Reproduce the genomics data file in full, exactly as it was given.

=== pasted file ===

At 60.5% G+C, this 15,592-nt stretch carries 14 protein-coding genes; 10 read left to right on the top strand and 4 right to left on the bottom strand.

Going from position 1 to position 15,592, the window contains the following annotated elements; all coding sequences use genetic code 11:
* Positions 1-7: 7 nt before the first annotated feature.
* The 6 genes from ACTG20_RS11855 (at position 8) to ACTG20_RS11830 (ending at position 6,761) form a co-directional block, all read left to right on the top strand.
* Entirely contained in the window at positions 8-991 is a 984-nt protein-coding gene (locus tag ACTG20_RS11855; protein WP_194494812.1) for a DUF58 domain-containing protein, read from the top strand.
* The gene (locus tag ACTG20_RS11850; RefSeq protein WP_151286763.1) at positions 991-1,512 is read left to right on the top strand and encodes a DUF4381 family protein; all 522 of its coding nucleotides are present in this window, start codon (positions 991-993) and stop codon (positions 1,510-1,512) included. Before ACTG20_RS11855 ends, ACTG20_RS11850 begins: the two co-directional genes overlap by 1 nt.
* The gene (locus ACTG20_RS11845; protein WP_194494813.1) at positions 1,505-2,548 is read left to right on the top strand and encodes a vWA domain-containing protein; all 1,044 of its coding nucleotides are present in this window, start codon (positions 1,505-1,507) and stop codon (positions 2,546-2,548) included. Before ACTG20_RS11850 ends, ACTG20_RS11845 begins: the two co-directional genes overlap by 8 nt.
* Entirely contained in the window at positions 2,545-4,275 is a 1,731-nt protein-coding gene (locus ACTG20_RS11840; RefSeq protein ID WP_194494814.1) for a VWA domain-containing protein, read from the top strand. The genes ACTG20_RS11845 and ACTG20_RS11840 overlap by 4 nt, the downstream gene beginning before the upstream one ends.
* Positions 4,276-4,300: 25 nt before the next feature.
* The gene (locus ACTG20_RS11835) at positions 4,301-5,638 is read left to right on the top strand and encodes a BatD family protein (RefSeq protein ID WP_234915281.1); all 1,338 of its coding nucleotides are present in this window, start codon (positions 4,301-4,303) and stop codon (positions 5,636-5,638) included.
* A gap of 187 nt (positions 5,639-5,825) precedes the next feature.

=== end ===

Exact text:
At 60.5% G+C, this 15,592-nt stretch carries 14 protein-coding genes; 10 read left to right on the top strand and 4 right to left on the bottom strand.

Going from position 1 to position 15,592, the window contains the following annotated elements; all coding sequences use genetic code 11:
* Positions 1-7: 7 nt before the first annotated feature.
* The 6 genes from ACTG20_RS11855 (at position 8) to ACTG20_RS11830 (ending at position 6,761) form a co-directional block, all read left to right on the top strand.
* Entirely contained in the window at positions 8-991 is a 984-nt protein-coding gene (locus tag ACTG20_RS11855; protein WP_194494812.1) for a DUF58 domain-containing protein, read from the top strand.
* The gene (locus tag ACTG20_RS11850; RefSeq protein WP_151286763.1) at positions 991-1,512 is read left to right on the top strand and encodes a DUF4381 family protein; all 522 of its coding nucleotides are present in this window, start codon (positions 991-993) and stop codon (positions 1,510-1,512) included. Before ACTG20_RS11855 ends, ACTG20_RS11850 begins: the two co-directional genes overlap by 1 nt.
* The gene (locus ACTG20_RS11845; protein WP_194494813.1) at positions 1,505-2,548 is read left to right on the top strand and encodes a vWA domain-containing protein; all 1,044 of its coding nucleotides are present in this window, start codon (positions 1,505-1,507) and stop codon (positions 2,546-2,548) included. Before ACTG20_RS11850 ends, ACTG20_RS11845 begins: the two co-directional genes overlap by 8 nt.
* Entirely contained in the window at positions 2,545-4,275 is a 1,731-nt protein-coding gene (locus ACTG20_RS11840; RefSeq protein ID WP_194494814.1) for a VWA domain-containing protein, read from the top strand. The genes ACTG20_RS11845 and ACTG20_RS11840 overlap by 4 nt, the downstream gene beginning before the upstream one ends.
* Positions 4,276-4,300: 25 nt before the next feature.
* The gene (locus ACTG20_RS11835) at positions 4,301-5,638 is read left to right on the top strand and encodes a BatD family protein (RefSeq protein ID WP_234915281.1); all 1,338 of its coding nucleotides are present in this window, start codon (positions 4,301-4,303) and stop codon (positions 5,636-5,638) included.
* A gap of 187 nt (positions 5,639-5,825) precedes the next feature.